Friday 24th November 2017
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The New Zealand dollar rose above 69 US cents for the first time in a week as traders digested the range of views in the latest Federal Reserve minutes that showed some policymakers unconvinced that inflation is rebounding.
The kiwi traded at 68.83 US cents as at 8am in Wellington, and earlier rose as high as 69.05 cents, from 68.76 cents late yesterday. The trade-weighted index was at 72.51 from 72.53.
US banks were closed on Thursday for the Thanksgiving Day holiday and many Americans extend the break by taking the Friday off as well, which has a subduing effect on financial markets. But that hasn't stopped traders elsewhere from continuing to weigh the messages from the minutes and detecting an overall dovish tone and the US dollar index, having climbed this week, has since retreated back to its levels at the start of the week.
"The FOMC’s minutes of its last meeting were interpreted as slightly dovish, seeing the USD come under pressure and US Treasury yields nudge lower," Jason Wong, a currency strategist at Bank of New Zealand, said in a note. "A December rate hike remained on track and 'nearly all' Fed officials reaffirmed support for gradual hikes. But there were some mixed views on the inflation outlook including the comment that many officials observed that low inflation might reflect not only transitory factors, but also the influence of developments that could prove more persistent."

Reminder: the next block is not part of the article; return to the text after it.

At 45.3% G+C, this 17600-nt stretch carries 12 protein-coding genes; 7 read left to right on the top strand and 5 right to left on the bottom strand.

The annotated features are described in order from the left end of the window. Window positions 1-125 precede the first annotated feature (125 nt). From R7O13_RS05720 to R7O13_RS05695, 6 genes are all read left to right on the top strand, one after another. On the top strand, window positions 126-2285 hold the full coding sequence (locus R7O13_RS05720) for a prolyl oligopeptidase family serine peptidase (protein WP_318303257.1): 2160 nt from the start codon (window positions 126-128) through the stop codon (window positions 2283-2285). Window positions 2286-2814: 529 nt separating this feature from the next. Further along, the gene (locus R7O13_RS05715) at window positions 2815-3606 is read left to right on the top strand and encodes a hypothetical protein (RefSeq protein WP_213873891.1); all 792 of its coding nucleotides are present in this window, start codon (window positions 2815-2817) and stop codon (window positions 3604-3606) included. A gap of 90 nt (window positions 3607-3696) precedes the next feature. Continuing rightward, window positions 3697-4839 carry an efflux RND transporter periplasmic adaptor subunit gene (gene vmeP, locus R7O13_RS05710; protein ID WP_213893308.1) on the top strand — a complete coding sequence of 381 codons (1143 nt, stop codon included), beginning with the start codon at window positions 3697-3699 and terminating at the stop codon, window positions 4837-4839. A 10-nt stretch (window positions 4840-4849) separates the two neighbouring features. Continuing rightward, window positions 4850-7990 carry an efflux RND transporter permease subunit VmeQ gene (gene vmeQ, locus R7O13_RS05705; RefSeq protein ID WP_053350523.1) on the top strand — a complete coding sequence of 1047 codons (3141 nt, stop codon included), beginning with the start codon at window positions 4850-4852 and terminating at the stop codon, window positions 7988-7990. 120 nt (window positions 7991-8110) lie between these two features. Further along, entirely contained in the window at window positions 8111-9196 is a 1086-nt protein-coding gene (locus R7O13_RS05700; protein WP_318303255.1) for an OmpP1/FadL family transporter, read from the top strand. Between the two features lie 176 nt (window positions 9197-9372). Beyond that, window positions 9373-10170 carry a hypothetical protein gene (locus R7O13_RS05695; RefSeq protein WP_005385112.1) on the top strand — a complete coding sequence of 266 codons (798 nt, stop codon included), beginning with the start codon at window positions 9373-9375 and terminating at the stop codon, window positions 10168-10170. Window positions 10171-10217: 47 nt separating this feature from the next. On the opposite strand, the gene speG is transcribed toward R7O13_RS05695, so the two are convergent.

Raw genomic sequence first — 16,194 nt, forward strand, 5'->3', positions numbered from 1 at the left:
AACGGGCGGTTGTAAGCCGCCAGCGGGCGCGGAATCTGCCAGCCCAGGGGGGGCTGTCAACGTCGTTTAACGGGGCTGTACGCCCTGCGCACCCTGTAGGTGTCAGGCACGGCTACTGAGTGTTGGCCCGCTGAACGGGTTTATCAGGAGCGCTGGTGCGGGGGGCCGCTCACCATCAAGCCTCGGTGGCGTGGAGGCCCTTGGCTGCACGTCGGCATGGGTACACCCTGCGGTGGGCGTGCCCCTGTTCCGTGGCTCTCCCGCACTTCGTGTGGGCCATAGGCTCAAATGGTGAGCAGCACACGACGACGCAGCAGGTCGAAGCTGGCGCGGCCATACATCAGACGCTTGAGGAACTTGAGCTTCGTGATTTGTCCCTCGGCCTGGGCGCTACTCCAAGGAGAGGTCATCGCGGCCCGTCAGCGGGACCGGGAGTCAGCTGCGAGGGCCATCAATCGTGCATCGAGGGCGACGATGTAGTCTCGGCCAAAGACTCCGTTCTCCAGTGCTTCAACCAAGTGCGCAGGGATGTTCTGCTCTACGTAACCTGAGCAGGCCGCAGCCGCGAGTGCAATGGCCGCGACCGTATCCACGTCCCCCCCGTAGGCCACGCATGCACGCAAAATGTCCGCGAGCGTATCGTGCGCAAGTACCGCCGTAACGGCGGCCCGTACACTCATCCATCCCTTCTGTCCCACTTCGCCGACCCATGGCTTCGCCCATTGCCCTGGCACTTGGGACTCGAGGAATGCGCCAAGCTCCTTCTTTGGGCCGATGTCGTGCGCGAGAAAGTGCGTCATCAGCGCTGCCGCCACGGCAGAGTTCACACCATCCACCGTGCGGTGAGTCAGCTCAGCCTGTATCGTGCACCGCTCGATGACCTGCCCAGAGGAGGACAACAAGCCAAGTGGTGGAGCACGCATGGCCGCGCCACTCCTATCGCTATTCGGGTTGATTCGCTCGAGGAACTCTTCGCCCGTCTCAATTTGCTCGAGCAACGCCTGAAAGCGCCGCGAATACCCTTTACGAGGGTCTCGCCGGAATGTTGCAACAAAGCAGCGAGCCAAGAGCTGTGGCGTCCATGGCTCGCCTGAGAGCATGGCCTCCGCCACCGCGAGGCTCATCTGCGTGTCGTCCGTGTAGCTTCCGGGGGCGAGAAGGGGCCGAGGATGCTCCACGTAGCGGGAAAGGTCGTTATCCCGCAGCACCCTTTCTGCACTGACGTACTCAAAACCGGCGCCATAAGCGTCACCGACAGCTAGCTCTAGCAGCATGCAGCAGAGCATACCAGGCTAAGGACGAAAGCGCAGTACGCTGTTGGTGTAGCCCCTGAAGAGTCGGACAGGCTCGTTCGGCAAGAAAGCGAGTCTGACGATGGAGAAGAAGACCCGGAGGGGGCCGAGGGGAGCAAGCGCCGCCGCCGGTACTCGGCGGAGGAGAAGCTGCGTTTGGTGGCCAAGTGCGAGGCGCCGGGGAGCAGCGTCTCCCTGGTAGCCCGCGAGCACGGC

Wong said the weaker US dollar "saw the NZD push higher, peaking at 0.6905 overnight where it met some resistance."
In New Zealand today, traders will be watching for October trade figures, which are expected to show the trade deficit shrank to $760 million from $1.1 million.
"While local trade balance figures today may cause a little volatility, against a relatively quiet global backdrop due to US holidays, it should be a generally quiet end to the week," Sharon Zollner, senior economist at ANZ Bank New Zealand, said in a note.
The kiwi traded little changed at 58.09 euro cents from 58.16 cents yesterday after European manufacturing and services indexes printed stronger than economists had expected, while concerns have abated that Germany will struggle to form a workable coalition government.
The kiwi traded at 90.24 Australian cents from 90.29 cents yesterday. It rose to 51.73 British pence from 51.57 pence, fell to 4.5283 yuan from 4.5328 yuan and traded at 76.55 yen from 76.53 yen.
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